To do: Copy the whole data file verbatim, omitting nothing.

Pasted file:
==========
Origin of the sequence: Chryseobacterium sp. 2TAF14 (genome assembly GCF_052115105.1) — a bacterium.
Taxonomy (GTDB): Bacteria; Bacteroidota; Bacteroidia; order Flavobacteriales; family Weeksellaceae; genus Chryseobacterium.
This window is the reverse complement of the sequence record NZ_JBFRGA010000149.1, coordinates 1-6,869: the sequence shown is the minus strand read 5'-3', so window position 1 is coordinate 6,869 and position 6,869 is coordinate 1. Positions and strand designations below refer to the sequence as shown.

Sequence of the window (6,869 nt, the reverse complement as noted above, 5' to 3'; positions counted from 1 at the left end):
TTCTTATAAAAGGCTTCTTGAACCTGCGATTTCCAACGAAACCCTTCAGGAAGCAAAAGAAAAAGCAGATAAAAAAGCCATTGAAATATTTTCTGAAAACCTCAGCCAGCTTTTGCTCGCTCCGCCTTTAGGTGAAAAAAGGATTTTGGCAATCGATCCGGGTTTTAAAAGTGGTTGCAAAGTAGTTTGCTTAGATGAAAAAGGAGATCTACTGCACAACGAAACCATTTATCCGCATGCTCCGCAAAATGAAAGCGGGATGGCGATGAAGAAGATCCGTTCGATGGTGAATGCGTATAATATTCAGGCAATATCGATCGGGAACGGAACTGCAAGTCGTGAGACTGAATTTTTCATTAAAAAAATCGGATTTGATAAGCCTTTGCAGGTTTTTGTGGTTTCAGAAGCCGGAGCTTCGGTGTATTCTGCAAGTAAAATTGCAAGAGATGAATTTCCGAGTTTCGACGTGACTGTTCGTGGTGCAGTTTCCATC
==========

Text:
Origin of the sequence: Chryseobacterium sp. 2TAF14 (genome assembly GCF_052115105.1) — a bacterium.
Taxonomy (GTDB): Bacteria; Bacteroidota; Bacteroidia; order Flavobacteriales; family Weeksellaceae; genus Chryseobacterium.
This window is the reverse complement of the sequence record NZ_JBFRGA010000149.1, coordinates 1-6,869: the sequence shown is the minus strand read 5'-3', so window position 1 is coordinate 6,869 and position 6,869 is coordinate 1. Positions and strand designations below refer to the sequence as shown.

Sequence of the window (6,869 nt, the reverse complement as noted above, 5' to 3'; positions counted from 1 at the left end):
TTCTTATAAAAGGCTTCTTGAACCTGCGATTTCCAACGAAACCCTTCAGGAAGCAAAAGAAAAAGCAGATAAAAAAGCCATTGAAATATTTTCTGAAAACCTCAGCCAGCTTTTGCTCGCTCCGCCTTTAGGTGAAAAAAGGATTTTGGCAATCGATCCGGGTTTTAAAAGTGGTTGCAAAGTAGTTTGCTTAGATGAAAAAGGAGATCTACTGCACAACGAAACCATTTATCCGCATGCTCCGCAAAATGAAAGCGGGATGGCGATGAAGAAGATCCGTTCGATGGTGAATGCGTATAATATTCAGGCAATATCGATCGGGAACGGAACTGCAAGTCGTGAGACTGAATTTTTCATTAAAAAAATCGGATTTGATAAGCCTTTGCAGGTTTTTGTGGTTTCAGAAGCCGGAGCTTCGGTGTATTCTGCAAGTAAAATTGCAAGAGATGAATTTCCGAGTTTCGACGTGACTGTTCGTGGTGCAGTTTCCATC